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Offspring app allows parents to create a “kid-centric” social network

If you’re a parent, there’s a good chance you like to share moments in your kids’ lives. But in today’s multi-faceted, technology-driven world, that process can quickly become time-consuming and complicated. Zachary Kreger, his wife Brooke Sanders and her twin sister, Emily Sanders, wanted a platform that was simple, easy and attractive to use instead

Offspring allows parents to store, share and publish moments in their child’s life through individual feeds. 

If you’re a parent, there’s a good chance you like to share moments in your kids’ lives. But in today’s multi-faceted, technology-driven world, that process can quickly become time-consuming and complicated.

Zachary Kreger, his wife Brooke Sanders and her twin sister, Emily Sanders, wanted a platform that was simple, easy and attractive to use instead.

“We all have little kids,” Kreger said. “And we’re all trying to capture moments of our kids. Most processes were cumbersome, like emailing pictures and notes to ourselves or putting a ton of stuff on Facebook.

“We decided there had to be a better way.”

So they created Offspring, a free app that makes it simple for parents to store, share and publish childhood moments. Parents log-in with their Facebook accounts and then create a feed for one or more children. Various types of content can be uploaded and shared, such as quick moments, videos, photos, artwork, quotes, journal entries and milestones that can then be filtered by child or category.

While Kansas City-based startup LittleHoots recently released an app that allows parents to create a digital scrapbook on the go, Offspring helps parents create a social network specifically centered on their child. 

Most importantly, Offspring provides flexibility in terms of sharing and privacy. Users can post private moments that can only be seen by their account, allowing the app to function as an electronic baby book of sorts. Parents also can approve other users, like family members and friends, to follow, like and comment on a child’s feed. And since all users require a Facebook account, parents know exactly who is in their Offspring community.

“The app is unique because it is entirely kid-centric,” Kreger (right) said. “You are following the kids, not the adults.”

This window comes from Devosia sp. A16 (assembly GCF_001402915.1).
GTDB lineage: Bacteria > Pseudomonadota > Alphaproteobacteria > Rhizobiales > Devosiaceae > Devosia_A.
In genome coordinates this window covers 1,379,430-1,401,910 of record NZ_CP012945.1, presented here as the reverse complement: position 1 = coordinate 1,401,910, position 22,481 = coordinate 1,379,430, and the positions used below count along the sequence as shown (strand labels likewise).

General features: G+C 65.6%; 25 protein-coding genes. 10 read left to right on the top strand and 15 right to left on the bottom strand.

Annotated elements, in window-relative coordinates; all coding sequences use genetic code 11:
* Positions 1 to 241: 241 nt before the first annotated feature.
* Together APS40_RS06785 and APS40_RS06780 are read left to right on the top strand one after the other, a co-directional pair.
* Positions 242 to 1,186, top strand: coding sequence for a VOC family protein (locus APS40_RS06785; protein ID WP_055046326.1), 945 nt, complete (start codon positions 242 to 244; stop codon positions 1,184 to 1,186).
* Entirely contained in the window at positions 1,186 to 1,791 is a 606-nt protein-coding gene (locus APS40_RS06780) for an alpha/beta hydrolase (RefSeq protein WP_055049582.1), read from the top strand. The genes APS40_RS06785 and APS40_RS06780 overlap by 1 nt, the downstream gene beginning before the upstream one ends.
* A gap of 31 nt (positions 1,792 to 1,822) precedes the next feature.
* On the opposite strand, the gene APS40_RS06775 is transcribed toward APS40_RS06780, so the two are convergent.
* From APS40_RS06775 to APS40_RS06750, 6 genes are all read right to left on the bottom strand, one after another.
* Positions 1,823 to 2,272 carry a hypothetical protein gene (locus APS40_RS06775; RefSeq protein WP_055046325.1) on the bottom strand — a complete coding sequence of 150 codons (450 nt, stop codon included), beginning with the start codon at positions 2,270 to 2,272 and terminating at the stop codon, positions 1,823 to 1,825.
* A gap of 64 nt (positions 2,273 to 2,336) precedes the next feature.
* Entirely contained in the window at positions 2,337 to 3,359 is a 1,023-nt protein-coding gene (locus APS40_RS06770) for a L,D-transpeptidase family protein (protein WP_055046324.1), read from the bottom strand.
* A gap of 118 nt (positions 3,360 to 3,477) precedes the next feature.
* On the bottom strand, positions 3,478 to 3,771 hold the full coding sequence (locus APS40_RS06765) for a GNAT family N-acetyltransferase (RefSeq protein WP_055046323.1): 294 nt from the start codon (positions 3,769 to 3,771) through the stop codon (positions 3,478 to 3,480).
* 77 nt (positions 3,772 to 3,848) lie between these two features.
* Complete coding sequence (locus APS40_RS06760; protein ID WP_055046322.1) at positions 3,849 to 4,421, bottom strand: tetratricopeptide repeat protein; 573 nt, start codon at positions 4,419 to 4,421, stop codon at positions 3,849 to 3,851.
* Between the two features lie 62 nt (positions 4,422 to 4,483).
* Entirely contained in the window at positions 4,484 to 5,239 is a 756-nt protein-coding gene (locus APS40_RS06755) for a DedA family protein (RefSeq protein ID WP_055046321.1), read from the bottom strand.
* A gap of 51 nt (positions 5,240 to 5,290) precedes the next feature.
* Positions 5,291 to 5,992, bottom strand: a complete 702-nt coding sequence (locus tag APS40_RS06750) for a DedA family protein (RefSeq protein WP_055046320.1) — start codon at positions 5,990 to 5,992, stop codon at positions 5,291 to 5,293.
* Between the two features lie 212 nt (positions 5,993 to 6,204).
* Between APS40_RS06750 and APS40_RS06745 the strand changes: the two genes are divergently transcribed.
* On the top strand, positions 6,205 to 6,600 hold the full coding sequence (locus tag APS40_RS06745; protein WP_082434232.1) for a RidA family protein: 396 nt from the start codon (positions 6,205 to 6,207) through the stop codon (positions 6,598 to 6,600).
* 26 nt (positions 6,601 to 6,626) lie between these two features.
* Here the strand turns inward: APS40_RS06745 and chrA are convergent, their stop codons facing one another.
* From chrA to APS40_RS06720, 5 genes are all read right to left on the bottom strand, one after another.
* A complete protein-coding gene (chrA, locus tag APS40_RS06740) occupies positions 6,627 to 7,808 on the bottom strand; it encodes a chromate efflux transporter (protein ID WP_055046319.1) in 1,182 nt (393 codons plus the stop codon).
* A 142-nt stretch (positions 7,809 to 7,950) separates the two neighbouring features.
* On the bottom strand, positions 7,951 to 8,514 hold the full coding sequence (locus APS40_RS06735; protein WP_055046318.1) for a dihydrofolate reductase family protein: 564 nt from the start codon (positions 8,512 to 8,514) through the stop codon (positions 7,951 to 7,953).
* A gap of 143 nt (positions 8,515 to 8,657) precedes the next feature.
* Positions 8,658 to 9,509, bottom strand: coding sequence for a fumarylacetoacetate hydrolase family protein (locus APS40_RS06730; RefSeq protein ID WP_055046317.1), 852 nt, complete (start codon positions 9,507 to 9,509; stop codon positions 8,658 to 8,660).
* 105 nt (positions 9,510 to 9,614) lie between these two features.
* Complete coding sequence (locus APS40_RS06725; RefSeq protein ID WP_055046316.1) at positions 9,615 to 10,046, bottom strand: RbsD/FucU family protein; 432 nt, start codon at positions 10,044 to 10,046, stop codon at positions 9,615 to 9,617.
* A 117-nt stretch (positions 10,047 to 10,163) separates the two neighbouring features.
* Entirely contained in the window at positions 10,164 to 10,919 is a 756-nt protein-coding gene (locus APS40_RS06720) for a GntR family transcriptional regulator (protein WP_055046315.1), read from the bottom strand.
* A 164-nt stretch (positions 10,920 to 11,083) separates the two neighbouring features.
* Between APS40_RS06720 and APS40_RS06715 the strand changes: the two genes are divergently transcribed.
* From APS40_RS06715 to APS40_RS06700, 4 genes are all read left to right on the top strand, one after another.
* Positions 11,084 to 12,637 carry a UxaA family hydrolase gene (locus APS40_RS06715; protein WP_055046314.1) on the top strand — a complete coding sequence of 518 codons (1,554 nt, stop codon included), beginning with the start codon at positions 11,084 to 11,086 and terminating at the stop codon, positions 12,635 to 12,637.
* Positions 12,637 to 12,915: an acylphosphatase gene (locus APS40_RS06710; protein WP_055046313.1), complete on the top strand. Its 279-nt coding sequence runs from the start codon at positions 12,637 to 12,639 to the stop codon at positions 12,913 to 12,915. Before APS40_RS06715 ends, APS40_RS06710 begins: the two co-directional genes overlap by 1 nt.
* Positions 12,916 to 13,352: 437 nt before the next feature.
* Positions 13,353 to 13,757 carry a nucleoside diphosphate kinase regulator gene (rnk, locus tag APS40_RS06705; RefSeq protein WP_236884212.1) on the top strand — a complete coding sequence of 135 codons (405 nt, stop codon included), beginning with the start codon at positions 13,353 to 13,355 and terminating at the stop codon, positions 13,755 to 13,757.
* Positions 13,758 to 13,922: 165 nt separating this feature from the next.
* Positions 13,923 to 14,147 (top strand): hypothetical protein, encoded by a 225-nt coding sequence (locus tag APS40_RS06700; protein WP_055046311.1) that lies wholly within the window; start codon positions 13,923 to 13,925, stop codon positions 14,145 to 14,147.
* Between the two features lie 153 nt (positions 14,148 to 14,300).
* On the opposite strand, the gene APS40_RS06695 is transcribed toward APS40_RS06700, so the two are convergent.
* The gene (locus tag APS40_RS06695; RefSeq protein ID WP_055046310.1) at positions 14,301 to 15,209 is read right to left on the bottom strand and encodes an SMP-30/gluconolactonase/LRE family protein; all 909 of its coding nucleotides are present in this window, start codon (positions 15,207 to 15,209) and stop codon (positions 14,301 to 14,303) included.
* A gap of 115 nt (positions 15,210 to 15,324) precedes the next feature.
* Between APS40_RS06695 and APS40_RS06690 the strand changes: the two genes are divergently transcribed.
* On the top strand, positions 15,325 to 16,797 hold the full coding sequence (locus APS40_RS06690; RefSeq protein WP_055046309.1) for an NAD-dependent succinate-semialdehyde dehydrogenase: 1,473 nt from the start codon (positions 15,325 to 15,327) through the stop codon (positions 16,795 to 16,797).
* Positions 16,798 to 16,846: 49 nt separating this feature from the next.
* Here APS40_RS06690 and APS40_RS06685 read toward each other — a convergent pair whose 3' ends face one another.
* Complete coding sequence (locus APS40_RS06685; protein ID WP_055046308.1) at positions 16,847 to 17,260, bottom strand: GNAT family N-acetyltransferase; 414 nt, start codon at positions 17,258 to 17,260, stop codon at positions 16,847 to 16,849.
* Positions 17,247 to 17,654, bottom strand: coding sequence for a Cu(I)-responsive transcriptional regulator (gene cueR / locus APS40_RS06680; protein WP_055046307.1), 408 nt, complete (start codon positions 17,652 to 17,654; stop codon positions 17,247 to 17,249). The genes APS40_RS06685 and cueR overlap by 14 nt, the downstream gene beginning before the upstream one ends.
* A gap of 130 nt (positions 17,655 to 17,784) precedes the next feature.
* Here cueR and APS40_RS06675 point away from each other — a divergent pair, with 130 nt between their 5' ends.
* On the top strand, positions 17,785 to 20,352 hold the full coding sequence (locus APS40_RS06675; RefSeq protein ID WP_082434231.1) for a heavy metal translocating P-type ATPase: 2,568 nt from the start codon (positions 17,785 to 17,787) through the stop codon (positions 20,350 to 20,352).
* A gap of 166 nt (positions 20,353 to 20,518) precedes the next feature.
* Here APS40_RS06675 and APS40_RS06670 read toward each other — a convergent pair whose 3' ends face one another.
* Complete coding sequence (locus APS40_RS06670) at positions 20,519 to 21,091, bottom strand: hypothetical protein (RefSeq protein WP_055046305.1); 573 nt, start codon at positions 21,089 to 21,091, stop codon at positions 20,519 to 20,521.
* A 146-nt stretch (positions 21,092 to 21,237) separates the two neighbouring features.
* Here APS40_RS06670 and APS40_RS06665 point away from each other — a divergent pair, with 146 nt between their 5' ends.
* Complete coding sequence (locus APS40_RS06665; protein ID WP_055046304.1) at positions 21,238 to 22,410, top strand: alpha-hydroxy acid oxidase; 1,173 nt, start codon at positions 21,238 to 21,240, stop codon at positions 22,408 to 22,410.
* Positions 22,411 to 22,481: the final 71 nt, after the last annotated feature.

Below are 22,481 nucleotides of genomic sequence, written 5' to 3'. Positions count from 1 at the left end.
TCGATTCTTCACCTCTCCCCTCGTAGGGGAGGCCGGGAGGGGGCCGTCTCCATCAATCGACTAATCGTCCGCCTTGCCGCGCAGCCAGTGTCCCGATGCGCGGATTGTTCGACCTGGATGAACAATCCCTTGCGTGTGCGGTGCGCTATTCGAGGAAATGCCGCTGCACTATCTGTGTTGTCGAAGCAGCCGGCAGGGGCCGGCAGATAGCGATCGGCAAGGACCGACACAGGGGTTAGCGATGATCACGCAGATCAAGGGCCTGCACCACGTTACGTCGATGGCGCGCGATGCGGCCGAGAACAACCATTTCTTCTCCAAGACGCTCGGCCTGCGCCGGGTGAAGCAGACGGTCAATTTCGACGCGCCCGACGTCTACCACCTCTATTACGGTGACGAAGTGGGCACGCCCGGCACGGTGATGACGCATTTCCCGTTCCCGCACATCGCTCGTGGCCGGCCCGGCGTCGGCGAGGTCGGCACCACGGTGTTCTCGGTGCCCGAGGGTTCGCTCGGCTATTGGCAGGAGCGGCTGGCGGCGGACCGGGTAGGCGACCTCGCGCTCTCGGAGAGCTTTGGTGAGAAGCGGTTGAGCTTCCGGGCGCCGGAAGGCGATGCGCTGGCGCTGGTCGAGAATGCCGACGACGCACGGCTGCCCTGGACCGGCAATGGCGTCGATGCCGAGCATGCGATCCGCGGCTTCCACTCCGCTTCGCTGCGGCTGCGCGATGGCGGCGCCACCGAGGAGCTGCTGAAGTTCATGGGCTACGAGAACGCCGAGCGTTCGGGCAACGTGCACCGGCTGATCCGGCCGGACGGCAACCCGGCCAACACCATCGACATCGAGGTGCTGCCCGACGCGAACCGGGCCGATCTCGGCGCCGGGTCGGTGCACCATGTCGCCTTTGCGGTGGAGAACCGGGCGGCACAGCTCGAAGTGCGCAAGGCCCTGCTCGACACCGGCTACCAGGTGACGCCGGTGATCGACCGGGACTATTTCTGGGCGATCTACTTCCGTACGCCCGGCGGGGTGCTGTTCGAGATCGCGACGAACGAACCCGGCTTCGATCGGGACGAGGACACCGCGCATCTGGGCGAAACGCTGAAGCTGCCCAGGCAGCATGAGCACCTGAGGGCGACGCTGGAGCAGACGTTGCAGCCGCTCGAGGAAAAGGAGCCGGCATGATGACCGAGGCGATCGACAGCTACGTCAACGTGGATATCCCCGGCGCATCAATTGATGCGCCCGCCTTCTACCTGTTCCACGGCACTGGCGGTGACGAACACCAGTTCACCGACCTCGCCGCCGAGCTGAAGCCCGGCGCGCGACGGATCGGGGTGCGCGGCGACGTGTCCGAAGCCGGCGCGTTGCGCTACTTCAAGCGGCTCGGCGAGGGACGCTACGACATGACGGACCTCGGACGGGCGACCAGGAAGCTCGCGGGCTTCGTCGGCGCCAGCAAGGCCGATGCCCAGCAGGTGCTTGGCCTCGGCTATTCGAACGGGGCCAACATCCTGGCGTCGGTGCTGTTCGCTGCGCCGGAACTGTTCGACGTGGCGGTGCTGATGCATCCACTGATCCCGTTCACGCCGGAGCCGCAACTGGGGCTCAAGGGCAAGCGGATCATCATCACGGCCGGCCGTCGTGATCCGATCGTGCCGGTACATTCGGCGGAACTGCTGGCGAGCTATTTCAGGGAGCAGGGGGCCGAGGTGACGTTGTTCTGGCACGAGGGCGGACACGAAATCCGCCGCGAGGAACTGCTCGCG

Offspring is free to use and currently available for iOS devices. Users also have access to additional fee-based features, such as creating a downloadable PDF of collected moments ($2) or publishing a photo book built in real time (costs vary).

In the future, Offspring’s founders plan to develop an Android and desktop version of the app, as well as set up integration with local Walgreens stores for photo-printing.

Kreger, Brooke and Emily came up with the app’s graphics, layout and the overall design before outsourcing the actual building of the app to a local developer. A family member provided initial seed funding and serves as a silent partner in the startup.

The team presented at 1 Million Cups Des Moines and appeared on the Welch Avenue Show in December 2013, followed by a soft launch of the app for family and friends, and then its official launch on Jan. 13, 2014.

Thus far, all feedback has been positive. “We knew the app would be really nice for a parent to have and use, but we were surprised to discover that our most vocal supporters were other family members,” Kreger said. “Aunts, uncles, cousins and grandparents who live remotely needed an easy way to see what’s happening in each other’s kids’ lives.”

Emily (left) added, “We genuinely like this app. It’s easy to use, we personally find a lot of value in it and we are confident others will feel the same way.”

See how Offspring helps parents save and share moments in their child’s life:

 

Credits: Photos courtesy of Offspring. Video from Offspring on Vimeo.

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